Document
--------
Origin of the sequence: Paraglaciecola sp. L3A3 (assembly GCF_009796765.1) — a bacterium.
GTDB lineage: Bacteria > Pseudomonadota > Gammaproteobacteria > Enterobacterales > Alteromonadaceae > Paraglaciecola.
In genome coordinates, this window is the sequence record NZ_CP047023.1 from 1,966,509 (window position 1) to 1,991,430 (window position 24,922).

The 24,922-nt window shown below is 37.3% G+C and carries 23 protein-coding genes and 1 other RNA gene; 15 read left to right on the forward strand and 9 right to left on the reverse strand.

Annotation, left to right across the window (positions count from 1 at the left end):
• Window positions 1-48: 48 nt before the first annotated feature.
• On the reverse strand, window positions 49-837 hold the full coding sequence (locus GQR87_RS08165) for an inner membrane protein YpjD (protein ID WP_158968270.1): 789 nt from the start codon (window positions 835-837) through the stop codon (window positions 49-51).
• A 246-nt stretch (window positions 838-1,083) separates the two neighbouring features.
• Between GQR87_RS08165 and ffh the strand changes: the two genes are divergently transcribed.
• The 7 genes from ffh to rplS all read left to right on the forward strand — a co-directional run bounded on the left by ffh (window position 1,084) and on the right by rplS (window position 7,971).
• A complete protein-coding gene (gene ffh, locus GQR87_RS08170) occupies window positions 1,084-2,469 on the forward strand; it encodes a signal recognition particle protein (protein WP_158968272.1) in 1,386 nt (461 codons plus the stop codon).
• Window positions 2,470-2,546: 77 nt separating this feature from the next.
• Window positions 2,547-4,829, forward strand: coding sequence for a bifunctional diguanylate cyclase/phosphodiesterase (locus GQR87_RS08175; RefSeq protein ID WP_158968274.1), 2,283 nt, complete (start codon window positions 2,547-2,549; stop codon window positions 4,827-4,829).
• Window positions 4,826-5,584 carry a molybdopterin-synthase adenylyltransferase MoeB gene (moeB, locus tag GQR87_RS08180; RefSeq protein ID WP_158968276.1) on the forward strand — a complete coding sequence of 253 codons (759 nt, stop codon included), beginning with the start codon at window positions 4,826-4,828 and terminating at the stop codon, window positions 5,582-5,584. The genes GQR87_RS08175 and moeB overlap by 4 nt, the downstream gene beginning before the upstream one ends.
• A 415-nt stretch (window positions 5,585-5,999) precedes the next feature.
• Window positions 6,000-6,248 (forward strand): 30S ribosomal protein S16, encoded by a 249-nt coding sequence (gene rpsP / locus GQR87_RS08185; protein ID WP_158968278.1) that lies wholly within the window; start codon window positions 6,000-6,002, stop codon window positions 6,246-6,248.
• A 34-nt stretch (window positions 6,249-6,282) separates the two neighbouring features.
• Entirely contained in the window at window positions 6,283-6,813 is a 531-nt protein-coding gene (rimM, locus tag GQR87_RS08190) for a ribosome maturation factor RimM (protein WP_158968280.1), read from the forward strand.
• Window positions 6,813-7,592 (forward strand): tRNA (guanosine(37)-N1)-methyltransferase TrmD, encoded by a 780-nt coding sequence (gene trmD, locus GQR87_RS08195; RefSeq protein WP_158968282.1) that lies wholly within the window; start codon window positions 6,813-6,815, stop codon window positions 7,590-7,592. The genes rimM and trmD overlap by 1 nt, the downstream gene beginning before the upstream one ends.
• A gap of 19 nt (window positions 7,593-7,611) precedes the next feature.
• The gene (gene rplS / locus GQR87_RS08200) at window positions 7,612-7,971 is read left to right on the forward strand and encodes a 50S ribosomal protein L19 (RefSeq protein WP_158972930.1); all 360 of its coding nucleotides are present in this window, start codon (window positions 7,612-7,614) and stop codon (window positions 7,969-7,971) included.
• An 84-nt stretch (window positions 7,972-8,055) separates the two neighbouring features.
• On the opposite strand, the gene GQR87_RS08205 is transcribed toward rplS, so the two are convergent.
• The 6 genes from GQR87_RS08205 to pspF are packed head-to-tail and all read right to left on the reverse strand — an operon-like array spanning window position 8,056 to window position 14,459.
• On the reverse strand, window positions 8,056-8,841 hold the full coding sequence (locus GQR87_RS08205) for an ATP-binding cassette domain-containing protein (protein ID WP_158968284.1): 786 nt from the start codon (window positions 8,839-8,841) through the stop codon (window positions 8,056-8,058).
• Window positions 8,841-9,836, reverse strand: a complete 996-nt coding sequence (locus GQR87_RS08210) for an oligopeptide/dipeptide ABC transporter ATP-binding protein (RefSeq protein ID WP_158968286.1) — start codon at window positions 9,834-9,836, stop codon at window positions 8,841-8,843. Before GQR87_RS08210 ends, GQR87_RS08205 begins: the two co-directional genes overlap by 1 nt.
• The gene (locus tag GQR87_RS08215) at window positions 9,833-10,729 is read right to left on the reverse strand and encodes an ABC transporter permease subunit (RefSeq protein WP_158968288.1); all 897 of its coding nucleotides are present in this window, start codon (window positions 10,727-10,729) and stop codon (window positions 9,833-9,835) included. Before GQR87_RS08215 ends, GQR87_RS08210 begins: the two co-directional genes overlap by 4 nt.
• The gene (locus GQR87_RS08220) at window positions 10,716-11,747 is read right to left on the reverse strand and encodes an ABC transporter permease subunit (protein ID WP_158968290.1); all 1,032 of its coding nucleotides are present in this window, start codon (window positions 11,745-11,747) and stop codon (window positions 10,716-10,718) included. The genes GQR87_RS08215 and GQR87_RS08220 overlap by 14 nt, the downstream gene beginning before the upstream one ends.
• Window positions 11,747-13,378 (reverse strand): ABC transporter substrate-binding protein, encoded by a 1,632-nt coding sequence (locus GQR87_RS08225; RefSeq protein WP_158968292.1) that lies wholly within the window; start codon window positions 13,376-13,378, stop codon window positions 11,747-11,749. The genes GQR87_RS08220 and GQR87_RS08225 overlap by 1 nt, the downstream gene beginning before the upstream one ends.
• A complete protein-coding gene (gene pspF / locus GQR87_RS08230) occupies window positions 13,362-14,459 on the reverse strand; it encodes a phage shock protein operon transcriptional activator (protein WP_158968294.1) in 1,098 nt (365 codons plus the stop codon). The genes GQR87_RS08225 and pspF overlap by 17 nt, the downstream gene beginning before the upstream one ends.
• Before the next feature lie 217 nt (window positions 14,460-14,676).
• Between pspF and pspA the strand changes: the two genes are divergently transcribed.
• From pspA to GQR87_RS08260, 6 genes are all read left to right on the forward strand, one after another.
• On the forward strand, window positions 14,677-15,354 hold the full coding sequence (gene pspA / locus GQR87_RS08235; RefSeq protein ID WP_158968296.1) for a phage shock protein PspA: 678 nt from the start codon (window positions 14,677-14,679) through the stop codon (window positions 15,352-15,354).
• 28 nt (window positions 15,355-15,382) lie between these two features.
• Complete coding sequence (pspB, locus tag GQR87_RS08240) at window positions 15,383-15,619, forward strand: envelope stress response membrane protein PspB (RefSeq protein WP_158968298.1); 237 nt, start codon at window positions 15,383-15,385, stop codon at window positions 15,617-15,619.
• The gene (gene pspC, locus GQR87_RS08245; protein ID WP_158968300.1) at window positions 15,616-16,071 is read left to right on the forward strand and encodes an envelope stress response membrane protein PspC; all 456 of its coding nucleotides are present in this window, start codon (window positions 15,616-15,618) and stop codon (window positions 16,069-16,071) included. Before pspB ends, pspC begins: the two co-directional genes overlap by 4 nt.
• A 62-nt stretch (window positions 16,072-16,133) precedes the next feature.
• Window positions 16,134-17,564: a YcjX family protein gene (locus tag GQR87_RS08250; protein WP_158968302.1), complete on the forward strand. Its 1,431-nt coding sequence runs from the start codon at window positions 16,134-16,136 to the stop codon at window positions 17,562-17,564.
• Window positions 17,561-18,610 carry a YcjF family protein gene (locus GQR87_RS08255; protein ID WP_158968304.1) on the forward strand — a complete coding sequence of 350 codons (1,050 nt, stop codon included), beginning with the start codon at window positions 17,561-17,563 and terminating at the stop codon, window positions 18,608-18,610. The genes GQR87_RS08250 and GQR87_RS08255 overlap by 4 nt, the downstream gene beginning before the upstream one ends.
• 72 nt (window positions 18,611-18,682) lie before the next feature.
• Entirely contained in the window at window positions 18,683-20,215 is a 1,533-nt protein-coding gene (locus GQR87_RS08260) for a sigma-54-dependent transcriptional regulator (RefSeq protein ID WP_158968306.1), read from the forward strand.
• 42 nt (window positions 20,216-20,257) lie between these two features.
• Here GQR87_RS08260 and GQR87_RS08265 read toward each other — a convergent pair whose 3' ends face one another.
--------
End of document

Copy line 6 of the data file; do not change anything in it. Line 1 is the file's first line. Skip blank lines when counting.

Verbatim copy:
• Window positions 1-48: 48 nt before the first annotated feature.